For Immediate Release
AUGUSTA - House Republican leadership encouraged their colleagues to consider the findings of an Alexander Group study released Friday before voting on the controversial proposal to have Maine pay for a massive expansion of Medicaid under ObamaCare. The analysis estimates that the medical welfare expansion will cost the state $807 million over the first 10 years and lead to nearly two in five Mainers being enrolled in the government program.
"This is the most thorough analysis of the consequences of ObamaCare's welfare expansion we have seen yet," said House Republican Leader Ken Fredette of Newport. "I'm glad that the Department leveraged matching funds from the Obama Administration to produce this informative report before lawmakers again consider expansion."
The analysis uses a model that considers such variables as the state's poverty rate, the number of eligible people losing their private health coverage, changes to federal matching funds, and health care inflation to provide a realistic picture of how many Mainers would enroll in expanded Medicaid over the long term and what the state's cost would be.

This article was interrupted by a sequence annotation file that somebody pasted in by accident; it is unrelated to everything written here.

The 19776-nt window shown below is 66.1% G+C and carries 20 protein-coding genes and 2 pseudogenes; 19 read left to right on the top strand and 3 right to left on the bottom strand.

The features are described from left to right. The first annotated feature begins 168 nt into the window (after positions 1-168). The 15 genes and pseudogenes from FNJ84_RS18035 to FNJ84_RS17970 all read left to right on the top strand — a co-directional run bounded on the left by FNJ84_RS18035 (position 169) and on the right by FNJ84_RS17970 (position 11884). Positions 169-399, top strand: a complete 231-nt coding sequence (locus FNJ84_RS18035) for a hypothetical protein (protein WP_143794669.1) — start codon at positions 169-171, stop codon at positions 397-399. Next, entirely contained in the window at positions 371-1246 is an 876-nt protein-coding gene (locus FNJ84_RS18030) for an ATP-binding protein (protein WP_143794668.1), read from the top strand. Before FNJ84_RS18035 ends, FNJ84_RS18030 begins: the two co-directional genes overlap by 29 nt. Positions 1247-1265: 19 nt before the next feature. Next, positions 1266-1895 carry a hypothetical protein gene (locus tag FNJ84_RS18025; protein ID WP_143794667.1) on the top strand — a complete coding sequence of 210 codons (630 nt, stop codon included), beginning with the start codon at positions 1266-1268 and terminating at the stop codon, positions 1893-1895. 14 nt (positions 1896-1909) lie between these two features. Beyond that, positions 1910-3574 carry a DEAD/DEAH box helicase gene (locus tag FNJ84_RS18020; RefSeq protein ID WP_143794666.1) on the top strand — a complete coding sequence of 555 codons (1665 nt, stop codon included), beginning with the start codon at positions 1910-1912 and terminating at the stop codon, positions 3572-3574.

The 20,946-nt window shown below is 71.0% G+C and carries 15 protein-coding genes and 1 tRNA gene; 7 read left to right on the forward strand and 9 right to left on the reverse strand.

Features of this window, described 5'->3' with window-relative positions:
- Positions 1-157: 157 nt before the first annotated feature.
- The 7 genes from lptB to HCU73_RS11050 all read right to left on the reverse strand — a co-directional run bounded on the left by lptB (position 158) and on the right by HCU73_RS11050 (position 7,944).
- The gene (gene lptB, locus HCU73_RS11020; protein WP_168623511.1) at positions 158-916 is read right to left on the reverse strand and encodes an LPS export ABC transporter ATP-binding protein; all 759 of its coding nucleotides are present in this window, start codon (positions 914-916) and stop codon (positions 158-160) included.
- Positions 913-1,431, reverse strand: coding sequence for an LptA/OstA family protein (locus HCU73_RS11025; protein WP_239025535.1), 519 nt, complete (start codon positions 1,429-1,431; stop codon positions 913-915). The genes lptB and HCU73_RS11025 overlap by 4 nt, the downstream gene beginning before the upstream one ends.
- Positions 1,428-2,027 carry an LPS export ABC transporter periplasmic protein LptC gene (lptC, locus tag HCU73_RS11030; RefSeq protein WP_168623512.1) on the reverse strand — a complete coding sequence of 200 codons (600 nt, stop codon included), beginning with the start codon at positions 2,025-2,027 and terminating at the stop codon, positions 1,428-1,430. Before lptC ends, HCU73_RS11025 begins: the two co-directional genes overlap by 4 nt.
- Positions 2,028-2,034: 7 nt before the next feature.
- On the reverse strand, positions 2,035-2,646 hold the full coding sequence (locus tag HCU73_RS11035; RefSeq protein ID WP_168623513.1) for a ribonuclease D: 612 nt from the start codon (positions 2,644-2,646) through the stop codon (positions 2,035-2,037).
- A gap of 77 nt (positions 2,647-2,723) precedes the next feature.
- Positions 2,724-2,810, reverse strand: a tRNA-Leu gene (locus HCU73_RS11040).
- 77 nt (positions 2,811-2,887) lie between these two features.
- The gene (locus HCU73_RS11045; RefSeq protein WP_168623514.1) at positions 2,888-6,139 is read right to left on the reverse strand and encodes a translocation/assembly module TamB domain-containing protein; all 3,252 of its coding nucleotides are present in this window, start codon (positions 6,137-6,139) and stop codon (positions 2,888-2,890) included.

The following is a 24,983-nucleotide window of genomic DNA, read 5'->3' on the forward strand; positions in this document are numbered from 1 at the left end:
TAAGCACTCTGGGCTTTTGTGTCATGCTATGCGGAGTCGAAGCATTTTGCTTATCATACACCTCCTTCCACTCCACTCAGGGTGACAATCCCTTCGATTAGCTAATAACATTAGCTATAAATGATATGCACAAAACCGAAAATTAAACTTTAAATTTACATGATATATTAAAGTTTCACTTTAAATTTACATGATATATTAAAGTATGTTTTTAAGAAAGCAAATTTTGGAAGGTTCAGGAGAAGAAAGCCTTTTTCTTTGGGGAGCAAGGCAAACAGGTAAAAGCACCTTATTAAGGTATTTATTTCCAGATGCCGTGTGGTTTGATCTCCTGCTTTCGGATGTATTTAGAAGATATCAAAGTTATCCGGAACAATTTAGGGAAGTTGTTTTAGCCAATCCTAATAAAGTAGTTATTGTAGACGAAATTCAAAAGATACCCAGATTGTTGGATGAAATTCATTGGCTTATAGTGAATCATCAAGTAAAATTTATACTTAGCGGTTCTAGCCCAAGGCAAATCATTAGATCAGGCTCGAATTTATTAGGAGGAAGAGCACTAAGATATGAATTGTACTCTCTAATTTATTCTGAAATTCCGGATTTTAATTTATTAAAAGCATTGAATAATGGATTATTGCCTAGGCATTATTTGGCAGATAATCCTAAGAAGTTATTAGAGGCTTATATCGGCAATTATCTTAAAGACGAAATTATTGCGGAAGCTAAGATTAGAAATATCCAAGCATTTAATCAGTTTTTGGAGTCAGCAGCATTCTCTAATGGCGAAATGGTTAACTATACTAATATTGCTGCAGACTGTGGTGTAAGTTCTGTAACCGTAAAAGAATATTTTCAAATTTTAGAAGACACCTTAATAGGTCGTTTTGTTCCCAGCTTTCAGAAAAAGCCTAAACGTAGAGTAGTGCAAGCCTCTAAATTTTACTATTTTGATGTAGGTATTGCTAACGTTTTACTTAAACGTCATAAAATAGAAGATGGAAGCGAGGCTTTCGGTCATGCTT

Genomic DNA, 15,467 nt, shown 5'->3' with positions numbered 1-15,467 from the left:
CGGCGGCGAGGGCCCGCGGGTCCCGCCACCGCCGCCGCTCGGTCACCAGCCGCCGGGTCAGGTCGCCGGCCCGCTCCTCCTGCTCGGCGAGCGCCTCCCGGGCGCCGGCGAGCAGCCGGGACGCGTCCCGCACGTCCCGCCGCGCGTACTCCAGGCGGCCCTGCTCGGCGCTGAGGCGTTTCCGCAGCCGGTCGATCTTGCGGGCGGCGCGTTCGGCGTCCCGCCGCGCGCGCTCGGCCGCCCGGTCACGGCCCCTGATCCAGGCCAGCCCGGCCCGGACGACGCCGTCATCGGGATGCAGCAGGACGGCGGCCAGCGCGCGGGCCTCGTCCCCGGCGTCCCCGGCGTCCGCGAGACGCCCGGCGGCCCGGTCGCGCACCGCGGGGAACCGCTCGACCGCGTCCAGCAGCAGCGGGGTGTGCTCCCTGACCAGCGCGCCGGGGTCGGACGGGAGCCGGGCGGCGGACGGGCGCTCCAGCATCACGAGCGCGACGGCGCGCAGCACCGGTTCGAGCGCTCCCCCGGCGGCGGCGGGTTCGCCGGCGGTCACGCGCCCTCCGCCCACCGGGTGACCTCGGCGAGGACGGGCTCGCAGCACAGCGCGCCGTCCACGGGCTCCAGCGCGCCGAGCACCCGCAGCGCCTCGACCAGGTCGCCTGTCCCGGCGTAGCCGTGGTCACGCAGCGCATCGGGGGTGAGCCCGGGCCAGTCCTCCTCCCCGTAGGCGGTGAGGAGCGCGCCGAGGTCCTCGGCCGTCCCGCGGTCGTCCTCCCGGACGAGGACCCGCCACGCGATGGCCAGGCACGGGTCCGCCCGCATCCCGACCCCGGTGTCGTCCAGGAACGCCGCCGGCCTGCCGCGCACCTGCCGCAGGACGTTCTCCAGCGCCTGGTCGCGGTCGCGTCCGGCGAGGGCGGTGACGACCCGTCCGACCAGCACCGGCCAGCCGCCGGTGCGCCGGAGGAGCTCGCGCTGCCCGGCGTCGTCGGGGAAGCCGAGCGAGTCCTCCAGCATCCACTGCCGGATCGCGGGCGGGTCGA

"This data speaks for itself, and I hope that the Administration's opponents will consider the data itself and not resort to personal attacks against the source in a partisan attempt to distract from and discredit this valuable report," added Fredette. "When it comes to decisions about whether to commit massive amounts of Maine taxpayers' dollars over the long term, we should be looking for more information, not less."
Assistant House Republican Leader Alex Willette of Mapleton agreed, adding that the Alexander Group's study is the latest in a series that shows just how large of a commitment ObamaCare's welfare expansion would be for Maine taxpayers.
"Both the Department of Health and Human Services and the legislature's nonpartisan budget office have projected that welfare expansion will cost the state millions over the long term," he said. "This study provides an even deeper analysis and suggests that the cost may be even greater than we originally thought."
Maine House Republicans
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